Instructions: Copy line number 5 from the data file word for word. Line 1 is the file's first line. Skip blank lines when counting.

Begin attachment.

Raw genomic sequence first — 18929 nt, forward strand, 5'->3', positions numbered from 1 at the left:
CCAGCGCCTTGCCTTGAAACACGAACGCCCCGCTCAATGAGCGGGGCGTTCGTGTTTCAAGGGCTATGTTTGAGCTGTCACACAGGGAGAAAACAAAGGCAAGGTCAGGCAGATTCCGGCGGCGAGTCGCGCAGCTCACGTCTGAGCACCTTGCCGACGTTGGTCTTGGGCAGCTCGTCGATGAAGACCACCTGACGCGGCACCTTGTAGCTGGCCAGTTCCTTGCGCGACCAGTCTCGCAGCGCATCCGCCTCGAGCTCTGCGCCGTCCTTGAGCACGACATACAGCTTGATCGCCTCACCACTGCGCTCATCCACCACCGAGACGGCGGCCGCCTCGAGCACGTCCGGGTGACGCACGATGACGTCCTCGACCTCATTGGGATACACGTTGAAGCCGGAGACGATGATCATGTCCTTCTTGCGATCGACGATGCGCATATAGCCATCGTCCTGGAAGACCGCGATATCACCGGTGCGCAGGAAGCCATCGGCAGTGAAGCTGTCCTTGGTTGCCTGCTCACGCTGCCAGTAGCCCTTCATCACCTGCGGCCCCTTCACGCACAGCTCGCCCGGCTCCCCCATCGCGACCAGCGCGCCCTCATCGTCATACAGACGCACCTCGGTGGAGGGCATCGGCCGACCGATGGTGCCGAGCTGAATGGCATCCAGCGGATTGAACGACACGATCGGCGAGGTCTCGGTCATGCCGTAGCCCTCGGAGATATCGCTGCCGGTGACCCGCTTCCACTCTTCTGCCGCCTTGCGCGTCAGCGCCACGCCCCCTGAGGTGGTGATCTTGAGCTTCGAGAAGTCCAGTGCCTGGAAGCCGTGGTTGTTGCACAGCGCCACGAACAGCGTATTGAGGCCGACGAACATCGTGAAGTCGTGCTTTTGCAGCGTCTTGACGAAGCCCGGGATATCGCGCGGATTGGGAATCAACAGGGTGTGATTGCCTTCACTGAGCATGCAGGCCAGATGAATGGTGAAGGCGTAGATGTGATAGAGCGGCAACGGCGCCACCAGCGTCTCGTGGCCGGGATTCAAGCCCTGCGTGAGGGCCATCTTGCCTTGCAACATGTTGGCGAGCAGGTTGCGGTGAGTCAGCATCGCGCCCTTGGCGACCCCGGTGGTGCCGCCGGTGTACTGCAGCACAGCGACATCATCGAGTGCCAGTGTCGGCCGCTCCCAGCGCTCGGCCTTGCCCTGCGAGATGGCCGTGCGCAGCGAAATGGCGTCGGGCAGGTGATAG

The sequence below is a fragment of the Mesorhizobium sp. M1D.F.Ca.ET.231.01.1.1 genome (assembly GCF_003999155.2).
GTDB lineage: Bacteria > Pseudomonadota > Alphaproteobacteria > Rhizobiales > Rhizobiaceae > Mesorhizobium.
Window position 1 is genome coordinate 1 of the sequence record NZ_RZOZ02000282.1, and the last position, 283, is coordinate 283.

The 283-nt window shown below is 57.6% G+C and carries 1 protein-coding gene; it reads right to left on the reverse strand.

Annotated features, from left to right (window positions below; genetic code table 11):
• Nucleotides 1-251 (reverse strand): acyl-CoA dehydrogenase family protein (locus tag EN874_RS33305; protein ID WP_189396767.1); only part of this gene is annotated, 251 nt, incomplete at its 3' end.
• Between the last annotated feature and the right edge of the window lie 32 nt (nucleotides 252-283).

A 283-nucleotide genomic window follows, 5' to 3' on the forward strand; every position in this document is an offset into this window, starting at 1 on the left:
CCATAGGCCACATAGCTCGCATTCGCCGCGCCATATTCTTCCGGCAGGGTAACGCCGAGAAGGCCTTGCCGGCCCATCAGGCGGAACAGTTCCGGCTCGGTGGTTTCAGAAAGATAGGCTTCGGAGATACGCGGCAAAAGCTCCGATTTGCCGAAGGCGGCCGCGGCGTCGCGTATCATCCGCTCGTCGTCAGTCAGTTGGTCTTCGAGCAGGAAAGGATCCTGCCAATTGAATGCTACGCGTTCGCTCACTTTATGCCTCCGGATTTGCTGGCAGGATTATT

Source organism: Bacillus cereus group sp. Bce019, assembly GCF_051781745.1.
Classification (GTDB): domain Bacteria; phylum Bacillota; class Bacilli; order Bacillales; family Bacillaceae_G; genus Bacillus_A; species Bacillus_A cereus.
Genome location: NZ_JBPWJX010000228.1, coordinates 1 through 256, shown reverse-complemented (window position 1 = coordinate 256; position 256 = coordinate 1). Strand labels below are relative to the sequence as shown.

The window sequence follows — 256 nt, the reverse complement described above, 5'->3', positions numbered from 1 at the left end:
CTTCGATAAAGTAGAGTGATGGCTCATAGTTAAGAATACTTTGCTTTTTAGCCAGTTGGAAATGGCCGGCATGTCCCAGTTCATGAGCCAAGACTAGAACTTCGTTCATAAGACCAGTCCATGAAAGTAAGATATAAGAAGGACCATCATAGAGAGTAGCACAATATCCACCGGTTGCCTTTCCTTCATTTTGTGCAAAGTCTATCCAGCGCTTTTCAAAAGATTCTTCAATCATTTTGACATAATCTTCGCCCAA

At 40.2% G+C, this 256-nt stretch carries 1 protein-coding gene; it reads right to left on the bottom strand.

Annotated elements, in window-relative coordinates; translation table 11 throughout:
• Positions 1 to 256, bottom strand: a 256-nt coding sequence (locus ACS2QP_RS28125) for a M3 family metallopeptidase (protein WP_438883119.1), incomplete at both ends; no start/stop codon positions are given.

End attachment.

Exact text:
Window position 1 is genome coordinate 1 of the sequence record NZ_RZOZ02000282.1, and the last position, 283, is coordinate 283.